When I recently returned to my incredibly beautiful and incredibly troubled birth country to launch the translated edition of my memoir, some expressed concern that my candid descriptions of the intolerant society I had fled a generation earlier could potentially touch some very raw local nerves.
I was cautioned that, six years into their severe economic and almost existential crisis, the exhausted citizens of Greece were too deeply immersed in a cocktail of dark sentiments like anger, despair, cynicism, resignation and maybe even some scattered hints of ugly xenophobia.
Against this bleak backdrop, stepping onto a public podium and contrasting my proud Canadian story with the fears and challenges that had once driven me away from Greece could have carried some risk of frustrating the audience and creating an impression of a paternalistic, privileged lecturer.
Magically, however, the exact opposite happened. People smiled and paid attention. They listened curiously and asked real questions. They tried to superimpose some of what I described as the key enablers of our Canadian civil society onto theirs -- and they seemed to be so genuinely inspired by the possibilities. Much to my pleasant surprise, I found myself repeatedly drawn into constructive exchanges about new directions, new models and new leadership ideas for their bruised country.
After six years of shock and unhelpful blame games, an entire nation finally appears to be transitioning into a new, much more positive and mature zeitgeist. They seem to be waking up to the painful but invaluable realization that this wasn't an accidental crisis -- it was a permanent derailment of a system and an inherited national culture that was no longer sustainable.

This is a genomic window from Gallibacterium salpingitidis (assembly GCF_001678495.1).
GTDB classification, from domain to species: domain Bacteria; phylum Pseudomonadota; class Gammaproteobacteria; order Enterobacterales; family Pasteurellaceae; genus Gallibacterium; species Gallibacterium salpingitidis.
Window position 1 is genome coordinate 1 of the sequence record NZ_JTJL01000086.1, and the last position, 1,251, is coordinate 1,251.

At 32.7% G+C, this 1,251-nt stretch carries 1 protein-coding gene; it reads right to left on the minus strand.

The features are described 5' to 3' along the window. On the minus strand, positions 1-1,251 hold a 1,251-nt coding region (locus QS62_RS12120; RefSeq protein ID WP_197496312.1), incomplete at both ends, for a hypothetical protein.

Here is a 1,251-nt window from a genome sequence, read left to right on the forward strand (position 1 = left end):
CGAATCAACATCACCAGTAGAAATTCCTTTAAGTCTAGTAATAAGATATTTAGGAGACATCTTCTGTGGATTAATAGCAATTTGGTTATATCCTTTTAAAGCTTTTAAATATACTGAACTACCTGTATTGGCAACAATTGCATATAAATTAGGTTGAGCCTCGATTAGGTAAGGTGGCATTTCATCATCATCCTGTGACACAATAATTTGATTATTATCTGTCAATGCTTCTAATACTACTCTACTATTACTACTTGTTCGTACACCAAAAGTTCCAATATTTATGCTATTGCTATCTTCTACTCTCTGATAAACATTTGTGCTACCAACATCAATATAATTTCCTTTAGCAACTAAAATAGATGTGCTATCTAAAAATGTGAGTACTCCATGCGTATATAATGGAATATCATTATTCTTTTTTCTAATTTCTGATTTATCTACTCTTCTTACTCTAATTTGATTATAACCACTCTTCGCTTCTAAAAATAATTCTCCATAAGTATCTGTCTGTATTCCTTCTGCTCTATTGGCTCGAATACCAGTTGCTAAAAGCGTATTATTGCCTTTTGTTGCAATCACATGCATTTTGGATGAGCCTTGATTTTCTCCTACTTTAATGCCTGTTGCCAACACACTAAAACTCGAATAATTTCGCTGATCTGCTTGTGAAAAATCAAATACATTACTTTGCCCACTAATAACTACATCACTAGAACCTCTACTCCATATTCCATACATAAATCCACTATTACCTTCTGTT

The excessive sense of entitlement, the me-at-the-expense-of-you mentality, the absolute irrelevance of the commons, the immaturity of democratic processes and institutions ... all of it is finally seen by the thinking Greeks of today as an obsolete and broken platform that needs complete rebuilding.
I was most inspired by the resilience and resourcefulness of youth. Despite being the ones most profoundly affected by the evaporation of their economic prospects, younger Greeks now seem to have the most positive appetite and energy for renewal and reinvention.
I heard all about hot new software business incubators popping up all over the country and about young entrepreneurs inventing and building future value in the absence of predictable paycheques; about awesome creative energy pouring into the arts; and about new, talent-rich NGOs, focusing their mission on the big issues of leadership, democratic renewal, diversity and youth engagement.
A very wise contributor to President Obama's first victory during the darkest days of the 2008 financial implosion used the line "a crisis is a terrible thing to waste" as he promoted his leader's plans to usher in significant reforms in the United States. I think a new generation of Greeks is about to prove again the great wisdom behind that simple phrase.
I opened one of my speeches in Athens by saying that I felt like the luckiest man alive, because I was born in the most beautiful country in the world and I live in the most beautiful society in the world. I am now hopeful that some day my birth country may be able to lay claim to both of these distinctions...